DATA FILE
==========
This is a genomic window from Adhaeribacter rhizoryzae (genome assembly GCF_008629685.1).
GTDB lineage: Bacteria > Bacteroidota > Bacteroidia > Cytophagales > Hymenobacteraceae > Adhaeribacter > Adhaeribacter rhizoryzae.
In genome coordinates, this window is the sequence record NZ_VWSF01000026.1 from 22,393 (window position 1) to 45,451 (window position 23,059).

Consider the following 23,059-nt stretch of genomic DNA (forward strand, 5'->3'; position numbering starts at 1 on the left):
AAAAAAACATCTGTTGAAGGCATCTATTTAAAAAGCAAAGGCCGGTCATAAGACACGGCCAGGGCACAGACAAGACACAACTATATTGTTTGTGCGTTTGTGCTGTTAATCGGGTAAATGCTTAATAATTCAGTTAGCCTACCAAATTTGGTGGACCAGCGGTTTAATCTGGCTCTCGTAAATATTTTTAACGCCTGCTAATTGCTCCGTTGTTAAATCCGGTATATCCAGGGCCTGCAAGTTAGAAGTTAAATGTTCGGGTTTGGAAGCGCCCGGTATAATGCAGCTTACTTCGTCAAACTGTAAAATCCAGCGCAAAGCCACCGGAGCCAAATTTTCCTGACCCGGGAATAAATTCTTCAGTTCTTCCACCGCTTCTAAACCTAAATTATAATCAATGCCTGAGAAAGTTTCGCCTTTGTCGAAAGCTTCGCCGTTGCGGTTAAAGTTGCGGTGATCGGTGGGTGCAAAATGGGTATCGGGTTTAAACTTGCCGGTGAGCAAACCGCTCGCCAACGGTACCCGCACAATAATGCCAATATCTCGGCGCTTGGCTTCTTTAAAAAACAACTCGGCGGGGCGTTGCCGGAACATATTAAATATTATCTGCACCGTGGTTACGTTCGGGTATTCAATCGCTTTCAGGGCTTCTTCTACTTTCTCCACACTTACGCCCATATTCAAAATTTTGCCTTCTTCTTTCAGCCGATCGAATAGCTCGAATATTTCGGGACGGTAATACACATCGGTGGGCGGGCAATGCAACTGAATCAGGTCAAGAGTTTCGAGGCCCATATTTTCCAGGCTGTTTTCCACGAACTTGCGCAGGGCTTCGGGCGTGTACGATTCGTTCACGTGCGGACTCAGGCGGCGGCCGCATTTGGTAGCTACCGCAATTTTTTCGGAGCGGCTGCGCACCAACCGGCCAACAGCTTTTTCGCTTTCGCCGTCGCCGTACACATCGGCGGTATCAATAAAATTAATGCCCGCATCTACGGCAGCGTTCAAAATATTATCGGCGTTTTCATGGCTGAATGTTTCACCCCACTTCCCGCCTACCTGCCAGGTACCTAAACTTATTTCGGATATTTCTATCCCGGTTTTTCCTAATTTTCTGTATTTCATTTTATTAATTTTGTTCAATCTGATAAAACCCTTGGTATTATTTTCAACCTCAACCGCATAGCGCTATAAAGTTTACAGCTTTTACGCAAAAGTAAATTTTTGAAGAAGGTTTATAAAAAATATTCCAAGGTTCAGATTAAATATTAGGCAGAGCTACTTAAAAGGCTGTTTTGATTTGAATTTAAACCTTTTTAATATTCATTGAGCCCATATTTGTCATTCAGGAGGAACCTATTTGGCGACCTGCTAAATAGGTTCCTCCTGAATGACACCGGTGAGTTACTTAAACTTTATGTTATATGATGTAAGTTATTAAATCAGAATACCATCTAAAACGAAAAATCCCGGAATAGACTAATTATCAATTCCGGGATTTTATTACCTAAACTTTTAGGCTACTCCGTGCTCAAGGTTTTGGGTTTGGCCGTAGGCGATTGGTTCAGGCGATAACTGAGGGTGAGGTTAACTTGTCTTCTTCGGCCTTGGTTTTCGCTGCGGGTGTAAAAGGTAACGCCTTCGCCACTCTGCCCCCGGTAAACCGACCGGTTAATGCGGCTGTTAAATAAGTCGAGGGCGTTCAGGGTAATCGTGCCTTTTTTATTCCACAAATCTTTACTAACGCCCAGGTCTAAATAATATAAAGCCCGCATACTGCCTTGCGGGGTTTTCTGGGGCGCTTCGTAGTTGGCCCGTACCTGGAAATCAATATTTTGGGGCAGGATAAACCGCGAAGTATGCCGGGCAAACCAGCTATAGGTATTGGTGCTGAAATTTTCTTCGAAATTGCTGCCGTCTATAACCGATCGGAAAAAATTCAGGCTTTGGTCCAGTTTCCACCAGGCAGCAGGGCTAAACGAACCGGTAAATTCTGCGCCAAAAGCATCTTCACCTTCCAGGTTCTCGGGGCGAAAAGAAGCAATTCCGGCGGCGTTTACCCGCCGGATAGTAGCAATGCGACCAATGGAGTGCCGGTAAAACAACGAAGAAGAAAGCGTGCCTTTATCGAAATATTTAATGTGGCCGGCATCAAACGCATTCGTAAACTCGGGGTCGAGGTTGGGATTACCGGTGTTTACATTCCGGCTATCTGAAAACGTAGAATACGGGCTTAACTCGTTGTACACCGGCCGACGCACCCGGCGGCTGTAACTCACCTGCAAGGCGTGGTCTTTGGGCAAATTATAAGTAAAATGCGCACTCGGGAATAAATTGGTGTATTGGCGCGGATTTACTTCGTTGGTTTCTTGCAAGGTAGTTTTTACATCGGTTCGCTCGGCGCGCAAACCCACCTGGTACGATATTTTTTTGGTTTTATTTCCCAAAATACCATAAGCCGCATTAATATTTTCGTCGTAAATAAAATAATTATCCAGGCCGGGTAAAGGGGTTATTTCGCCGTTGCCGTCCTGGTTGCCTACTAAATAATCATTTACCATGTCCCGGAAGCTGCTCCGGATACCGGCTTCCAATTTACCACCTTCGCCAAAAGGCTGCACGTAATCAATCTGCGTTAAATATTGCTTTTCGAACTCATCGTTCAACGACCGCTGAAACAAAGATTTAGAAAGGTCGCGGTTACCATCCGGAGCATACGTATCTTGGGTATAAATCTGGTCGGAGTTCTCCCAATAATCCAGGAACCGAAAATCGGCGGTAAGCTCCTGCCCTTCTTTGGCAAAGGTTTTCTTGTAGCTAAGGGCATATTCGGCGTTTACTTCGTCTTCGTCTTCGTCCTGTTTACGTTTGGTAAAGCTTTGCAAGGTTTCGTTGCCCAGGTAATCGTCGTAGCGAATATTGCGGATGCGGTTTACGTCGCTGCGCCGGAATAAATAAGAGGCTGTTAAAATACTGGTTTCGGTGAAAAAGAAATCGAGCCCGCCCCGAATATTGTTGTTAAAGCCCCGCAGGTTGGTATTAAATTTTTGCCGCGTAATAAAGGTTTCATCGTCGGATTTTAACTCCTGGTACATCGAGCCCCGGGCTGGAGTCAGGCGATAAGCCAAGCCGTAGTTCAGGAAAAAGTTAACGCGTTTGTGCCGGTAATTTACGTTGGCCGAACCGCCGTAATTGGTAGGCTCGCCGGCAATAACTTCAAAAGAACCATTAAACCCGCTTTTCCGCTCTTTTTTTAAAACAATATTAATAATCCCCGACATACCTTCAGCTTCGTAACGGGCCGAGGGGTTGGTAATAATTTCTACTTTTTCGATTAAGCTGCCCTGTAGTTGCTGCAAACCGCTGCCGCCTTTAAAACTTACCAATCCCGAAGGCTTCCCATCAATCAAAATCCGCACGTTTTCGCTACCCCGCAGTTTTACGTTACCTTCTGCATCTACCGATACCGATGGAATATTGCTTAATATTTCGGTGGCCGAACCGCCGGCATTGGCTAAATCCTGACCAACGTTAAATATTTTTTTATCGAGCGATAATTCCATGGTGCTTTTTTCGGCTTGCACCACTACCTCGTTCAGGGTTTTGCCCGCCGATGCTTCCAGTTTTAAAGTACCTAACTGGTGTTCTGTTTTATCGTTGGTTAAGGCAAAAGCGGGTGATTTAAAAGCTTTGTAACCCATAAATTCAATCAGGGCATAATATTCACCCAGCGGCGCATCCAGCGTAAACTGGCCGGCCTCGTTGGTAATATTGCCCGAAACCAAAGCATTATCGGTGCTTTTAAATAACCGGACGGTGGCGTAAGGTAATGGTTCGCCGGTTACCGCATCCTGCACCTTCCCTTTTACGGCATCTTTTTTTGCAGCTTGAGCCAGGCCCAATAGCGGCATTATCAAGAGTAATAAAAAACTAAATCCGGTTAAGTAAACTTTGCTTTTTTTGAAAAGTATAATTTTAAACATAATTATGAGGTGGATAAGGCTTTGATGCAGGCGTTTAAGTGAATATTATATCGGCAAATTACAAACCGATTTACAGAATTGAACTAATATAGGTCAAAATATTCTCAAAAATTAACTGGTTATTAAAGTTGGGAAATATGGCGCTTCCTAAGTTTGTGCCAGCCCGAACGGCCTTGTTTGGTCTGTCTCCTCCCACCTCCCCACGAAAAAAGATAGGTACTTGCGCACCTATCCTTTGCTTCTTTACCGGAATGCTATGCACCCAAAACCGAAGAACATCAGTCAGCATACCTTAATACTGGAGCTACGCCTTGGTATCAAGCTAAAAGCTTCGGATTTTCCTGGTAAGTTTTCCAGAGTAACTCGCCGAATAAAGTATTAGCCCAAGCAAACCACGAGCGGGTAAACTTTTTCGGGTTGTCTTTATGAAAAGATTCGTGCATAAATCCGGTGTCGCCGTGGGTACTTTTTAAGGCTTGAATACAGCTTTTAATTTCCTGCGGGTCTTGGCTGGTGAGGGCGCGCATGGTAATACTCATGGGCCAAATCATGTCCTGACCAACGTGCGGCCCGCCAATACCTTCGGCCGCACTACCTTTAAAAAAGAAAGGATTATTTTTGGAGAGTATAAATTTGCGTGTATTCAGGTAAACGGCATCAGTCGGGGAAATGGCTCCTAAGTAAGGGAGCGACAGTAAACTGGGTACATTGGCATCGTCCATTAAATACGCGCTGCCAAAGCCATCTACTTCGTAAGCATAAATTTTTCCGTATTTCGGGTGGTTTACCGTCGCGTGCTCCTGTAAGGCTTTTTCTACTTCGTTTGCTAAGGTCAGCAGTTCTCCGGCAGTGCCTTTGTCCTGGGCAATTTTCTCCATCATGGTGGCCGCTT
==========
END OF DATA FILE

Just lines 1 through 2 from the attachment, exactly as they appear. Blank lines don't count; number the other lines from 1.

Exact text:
This is a genomic window from Adhaeribacter rhizoryzae (genome assembly GCF_008629685.1).
GTDB lineage: Bacteria > Bacteroidota > Bacteroidia > Cytophagales > Hymenobacteraceae > Adhaeribacter > Adhaeribacter rhizoryzae.